Oil is set for the longest losing streak in two months as a global rout sparked by a plunge in U.S. equities bled into Asian hours, dragging down everything from commodity markets to energy stocks.
Crude futures in New York slid as much as 1.3 percent, falling for a third day. Stock indexes from Japan to Hong Kong tumbled on Tuesday after a frantic selloff in U.S. shares sent the Dow Jones Industrial Average to its biggest loss in 6 1/2 years. PetroChina Co., Cnooc Ltd. and Inpex Corp. were among energy shares that plunged, posting losses of more than 4 percent, while metals including copper and zinc also slumped.
Oil is being swept into the global selloff at a time when concerns were emerging that a rally in crude was overdone. Speculation is also rising that U.S. shale production and stockpiles will undermine efforts by OPEC and its allies’ to trim a global glut. The number of rigs searching for crude in America has jumped to the highest in almost six months and U.S. output breached 10 million barrels a day to the highest in more than 40 years in November.
“The main driver of the selloff in oil are the concerns about increasing shale oil supplies,” Ric Spooner, an analyst at CMC Markets, said by phone from Sydney. “Nervousness is also being fueled by today’s risk-off sentiment.”
West Texas Intermediate for March delivery dropped as much as 86 cents to $63.29 a barrel on the New York Mercantile Exchange and traded at $63.60 as of 3:31 p.m. in Singapore. Prices are headed for a third straight decline, their longest losing streak since Nov. 29. Total volume traded was about 113 percent above the 100-day average.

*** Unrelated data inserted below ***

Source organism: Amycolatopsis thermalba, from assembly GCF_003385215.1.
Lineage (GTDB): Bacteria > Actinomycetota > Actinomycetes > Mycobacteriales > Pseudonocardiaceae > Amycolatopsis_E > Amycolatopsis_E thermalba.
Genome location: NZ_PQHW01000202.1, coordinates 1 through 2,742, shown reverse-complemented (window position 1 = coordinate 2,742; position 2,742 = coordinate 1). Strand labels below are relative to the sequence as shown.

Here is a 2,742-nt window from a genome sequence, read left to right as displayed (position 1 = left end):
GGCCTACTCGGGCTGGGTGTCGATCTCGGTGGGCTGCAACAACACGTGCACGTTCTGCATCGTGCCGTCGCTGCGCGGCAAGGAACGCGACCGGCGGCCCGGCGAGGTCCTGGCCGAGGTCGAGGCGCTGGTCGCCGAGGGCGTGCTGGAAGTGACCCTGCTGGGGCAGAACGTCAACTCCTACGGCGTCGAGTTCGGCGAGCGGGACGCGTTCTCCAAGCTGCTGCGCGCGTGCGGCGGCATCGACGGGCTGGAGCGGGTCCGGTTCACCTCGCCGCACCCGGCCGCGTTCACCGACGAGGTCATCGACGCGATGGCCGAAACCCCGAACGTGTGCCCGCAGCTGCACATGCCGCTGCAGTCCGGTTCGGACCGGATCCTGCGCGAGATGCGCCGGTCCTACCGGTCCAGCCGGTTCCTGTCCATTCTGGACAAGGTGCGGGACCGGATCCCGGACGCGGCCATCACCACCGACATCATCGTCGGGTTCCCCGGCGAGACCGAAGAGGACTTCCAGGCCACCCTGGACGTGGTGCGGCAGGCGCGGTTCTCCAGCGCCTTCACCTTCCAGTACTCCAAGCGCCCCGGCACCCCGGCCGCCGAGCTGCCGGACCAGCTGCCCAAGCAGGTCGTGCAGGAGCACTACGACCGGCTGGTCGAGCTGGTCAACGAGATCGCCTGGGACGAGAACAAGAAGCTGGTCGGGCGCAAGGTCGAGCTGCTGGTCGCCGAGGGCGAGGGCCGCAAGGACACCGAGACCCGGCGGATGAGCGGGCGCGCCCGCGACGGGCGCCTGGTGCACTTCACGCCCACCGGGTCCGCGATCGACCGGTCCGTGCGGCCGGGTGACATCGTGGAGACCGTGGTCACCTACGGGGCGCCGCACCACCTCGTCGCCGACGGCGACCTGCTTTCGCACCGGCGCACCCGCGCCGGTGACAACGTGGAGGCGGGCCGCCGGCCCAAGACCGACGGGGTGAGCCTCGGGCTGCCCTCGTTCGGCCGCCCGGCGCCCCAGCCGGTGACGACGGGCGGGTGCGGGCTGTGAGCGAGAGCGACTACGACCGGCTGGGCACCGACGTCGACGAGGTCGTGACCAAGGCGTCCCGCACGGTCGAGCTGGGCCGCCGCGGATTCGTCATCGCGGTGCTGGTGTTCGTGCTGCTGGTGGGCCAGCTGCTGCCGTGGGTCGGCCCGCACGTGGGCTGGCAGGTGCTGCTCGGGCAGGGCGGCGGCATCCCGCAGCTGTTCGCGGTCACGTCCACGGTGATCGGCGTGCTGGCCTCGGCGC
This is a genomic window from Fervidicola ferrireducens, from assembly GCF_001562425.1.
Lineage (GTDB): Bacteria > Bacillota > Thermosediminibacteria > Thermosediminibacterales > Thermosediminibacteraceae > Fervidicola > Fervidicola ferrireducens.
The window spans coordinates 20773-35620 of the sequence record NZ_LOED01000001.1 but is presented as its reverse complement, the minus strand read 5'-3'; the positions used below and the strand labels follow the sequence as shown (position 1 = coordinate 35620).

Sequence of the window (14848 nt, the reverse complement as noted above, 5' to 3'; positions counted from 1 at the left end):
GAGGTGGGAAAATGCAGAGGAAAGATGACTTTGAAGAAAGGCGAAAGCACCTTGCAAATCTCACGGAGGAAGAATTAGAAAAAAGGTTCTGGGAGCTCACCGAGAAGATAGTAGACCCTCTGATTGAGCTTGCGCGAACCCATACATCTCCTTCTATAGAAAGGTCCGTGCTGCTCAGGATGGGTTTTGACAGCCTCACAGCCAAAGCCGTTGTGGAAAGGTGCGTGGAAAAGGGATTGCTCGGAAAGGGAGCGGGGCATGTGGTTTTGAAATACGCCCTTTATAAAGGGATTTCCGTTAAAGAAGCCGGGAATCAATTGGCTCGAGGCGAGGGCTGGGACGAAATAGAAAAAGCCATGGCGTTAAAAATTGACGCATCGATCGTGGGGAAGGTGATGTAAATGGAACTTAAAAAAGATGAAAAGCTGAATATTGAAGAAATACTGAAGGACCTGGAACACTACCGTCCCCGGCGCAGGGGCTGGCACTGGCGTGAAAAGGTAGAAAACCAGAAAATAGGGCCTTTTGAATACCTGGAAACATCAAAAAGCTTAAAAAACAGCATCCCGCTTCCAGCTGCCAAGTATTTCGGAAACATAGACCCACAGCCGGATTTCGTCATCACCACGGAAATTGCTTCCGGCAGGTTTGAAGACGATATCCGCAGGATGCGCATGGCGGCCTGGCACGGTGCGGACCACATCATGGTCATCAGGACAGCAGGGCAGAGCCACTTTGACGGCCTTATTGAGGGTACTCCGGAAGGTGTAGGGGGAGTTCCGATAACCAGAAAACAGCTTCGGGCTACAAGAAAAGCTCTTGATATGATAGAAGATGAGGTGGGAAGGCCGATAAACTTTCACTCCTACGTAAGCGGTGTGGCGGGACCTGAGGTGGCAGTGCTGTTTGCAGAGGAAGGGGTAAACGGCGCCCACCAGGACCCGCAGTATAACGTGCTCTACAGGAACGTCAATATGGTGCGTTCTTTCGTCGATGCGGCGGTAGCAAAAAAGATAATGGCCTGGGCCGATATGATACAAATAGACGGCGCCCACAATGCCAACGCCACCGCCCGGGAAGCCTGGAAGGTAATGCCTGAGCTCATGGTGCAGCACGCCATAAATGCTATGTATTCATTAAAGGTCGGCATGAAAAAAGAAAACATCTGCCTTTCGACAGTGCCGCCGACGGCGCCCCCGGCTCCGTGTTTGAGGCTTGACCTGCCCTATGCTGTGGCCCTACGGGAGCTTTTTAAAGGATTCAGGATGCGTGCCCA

Volatility jumped, with the Cboe/Nymex Oil Volatility Index gaining 12 percent on Monday to the highest level since November.
Brent for April settlement lost 61 cents, or 0.9 percent, to $67.01 on the London-based ICE Futures Europe exchange. The global benchmark crude traded at a premium of $3.74 to April WTI.
Energy-related stocks also took a hit as equity benchmarks across Asia spiraled. PetroChina slumped as much as 7.3 percent and Cnooc slid almost 7 percent at one point in Hong Kong. Inpex lost as much as 7.2 percent in Tokyo. In the U.S., its two biggest oil companies — Exxon Mobil Corp. and Chevron Corp. — plunged more than 5 percent to be among the worst performers on the Dow Jones.
Fears that American oil may thwart a further rally in crude prices has also been weighing on investors’ minds. U.S. inventories probably grew 3 million barrels a day in the week through Feb. 2, according to a Bloomberg survey ahead of government data due Wednesday. Nationwide crude stockpiles in the previous week added 6.78 million barrels, the biggest gain in more than 11 months.
Other oil-market news:
Gasoline futures continued their slide, falling for a fourth day to $1.8301 a gallon, the lowest level in almost a month. Pessimism is prospering in the oil-options market after unbridled investor optimism lifted crude futures to their best January in more than a decade.